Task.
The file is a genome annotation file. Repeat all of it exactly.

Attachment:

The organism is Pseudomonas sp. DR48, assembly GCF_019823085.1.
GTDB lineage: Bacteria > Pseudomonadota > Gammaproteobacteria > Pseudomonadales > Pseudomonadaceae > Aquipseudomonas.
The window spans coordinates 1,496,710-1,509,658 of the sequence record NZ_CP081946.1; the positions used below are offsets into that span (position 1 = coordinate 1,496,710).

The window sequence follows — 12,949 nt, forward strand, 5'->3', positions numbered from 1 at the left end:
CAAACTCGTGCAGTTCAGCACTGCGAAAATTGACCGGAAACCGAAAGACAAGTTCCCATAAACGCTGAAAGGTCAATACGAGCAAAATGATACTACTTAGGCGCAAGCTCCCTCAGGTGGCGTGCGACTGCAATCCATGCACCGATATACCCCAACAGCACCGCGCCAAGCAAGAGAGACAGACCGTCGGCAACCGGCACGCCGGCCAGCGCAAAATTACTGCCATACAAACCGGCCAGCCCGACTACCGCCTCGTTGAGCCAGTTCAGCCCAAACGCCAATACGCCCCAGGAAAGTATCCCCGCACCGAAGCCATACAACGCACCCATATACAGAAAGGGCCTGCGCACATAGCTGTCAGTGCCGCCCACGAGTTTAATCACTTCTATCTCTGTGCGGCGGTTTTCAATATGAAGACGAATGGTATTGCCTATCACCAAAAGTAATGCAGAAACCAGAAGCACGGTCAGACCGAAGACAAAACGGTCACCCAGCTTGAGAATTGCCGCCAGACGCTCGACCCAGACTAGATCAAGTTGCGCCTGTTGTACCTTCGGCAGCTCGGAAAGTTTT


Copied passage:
The organism is Pseudomonas sp. DR48, assembly GCF_019823085.1.
GTDB lineage: Bacteria > Pseudomonadota > Gammaproteobacteria > Pseudomonadales > Pseudomonadaceae > Aquipseudomonas.
The window spans coordinates 1,496,710-1,509,658 of the sequence record NZ_CP081946.1; the positions used below are offsets into that span (position 1 = coordinate 1,496,710).

The window sequence follows — 12,949 nt, forward strand, 5'->3', positions numbered from 1 at the left end:
CAAACTCGTGCAGTTCAGCACTGCGAAAATTGACCGGAAACCGAAAGACAAGTTCCCATAAACGCTGAAAGGTCAATACGAGCAAAATGATACTACTTAGGCGCAAGCTCCCTCAGGTGGCGTGCGACTGCAATCCATGCACCGATATACCCCAACAGCACCGCGCCAAGCAAGAGAGACAGACCGTCGGCAACCGGCACGCCGGCCAGCGCAAAATTACTGCCATACAAACCGGCCAGCCCGACTACCGCCTCGTTGAGCCAGTTCAGCCCAAACGCCAATACGCCCCAGGAAAGTATCCCCGCACCGAAGCCATACAACGCACCCATATACAGAAAGGGCCTGCGCACATAGCTGTCAGTGCCGCCCACGAGTTTAATCACTTCTATCTCTGTGCGGCGGTTTTCAATATGAAGACGAATGGTATTGCCTATCACCAAAAGTAATGCAGAAACCAGAAGCACGGTCAGACCGAAGACAAAACGGTCACCCAGCTTGAGAATTGCCGCCAGACGCTCGACCCAGACTAGATCAAGTTGCGCCTGTTGTACCTTCGGCAGCTCGGAAAGTTTT